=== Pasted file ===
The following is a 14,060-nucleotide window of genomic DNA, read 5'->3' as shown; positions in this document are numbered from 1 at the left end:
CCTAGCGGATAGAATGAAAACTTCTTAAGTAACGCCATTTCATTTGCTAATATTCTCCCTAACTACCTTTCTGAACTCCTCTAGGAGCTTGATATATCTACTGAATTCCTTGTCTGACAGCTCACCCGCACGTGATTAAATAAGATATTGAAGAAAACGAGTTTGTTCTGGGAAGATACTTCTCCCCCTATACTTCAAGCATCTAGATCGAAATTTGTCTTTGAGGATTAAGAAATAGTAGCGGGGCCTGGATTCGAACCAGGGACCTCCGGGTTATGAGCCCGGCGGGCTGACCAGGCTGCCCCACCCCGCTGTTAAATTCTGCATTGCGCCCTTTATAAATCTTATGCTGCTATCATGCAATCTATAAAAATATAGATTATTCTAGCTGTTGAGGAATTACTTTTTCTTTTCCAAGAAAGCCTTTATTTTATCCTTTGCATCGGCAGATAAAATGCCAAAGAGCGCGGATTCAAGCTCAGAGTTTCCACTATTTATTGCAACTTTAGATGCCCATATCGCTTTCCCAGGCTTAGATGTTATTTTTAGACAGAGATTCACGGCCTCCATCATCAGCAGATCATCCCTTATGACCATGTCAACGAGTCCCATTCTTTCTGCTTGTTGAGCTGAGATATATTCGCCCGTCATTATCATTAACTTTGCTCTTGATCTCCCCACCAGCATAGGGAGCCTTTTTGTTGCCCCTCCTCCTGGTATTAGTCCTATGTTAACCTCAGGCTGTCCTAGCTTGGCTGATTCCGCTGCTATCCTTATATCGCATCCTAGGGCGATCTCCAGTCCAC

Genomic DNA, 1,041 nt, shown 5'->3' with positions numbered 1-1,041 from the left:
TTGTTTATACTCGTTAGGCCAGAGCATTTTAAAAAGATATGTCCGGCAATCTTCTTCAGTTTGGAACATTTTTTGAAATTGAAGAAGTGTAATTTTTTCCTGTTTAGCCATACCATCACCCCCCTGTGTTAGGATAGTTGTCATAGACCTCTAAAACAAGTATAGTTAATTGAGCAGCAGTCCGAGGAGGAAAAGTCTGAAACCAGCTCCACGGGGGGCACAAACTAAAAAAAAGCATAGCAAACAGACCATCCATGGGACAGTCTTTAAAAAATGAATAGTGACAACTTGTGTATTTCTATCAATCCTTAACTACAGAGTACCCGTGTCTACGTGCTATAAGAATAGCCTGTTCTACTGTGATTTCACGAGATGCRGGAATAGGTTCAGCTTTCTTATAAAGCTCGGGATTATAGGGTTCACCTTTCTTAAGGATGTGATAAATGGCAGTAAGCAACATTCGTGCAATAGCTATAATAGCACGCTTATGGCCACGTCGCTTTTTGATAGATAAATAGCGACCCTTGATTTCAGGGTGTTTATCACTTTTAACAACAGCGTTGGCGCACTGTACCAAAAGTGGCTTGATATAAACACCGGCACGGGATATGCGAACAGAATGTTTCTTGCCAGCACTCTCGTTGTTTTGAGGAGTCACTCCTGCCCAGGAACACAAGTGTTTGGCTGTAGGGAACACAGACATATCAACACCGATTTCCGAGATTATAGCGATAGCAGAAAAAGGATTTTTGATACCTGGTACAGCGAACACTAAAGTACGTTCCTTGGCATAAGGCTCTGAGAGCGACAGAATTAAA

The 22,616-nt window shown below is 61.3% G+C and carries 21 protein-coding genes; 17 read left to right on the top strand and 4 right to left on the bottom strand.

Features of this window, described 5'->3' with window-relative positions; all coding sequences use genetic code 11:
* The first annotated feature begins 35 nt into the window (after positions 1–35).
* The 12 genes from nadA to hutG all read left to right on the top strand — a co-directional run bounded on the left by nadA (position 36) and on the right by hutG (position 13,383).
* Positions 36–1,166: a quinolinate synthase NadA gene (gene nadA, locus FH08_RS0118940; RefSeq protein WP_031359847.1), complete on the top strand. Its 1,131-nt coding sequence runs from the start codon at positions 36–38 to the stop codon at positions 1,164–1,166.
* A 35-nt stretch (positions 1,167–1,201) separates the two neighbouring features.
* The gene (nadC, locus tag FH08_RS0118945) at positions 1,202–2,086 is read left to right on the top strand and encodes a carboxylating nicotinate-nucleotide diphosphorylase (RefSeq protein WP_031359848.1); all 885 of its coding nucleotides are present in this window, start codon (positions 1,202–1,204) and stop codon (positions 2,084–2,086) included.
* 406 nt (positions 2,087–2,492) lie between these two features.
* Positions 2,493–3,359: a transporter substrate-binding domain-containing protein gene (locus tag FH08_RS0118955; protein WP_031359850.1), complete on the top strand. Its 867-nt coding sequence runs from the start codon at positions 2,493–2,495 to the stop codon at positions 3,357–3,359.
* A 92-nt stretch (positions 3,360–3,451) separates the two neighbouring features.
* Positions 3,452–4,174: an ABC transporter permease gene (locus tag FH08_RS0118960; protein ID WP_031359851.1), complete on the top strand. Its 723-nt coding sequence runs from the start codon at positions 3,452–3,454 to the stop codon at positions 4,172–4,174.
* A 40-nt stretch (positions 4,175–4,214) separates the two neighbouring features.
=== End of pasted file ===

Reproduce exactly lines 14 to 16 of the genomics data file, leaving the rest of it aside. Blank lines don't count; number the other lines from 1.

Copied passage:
* A 92-nt stretch (positions 3,360–3,451) separates the two neighbouring features.
* Positions 3,452–4,174: an ABC transporter permease gene (locus tag FH08_RS0118960; protein ID WP_031359851.1), complete on the top strand. Its 723-nt coding sequence runs from the start codon at positions 3,452–3,454 to the stop codon at positions 4,172–4,174.
* A 40-nt stretch (positions 4,175–4,214) separates the two neighbouring features.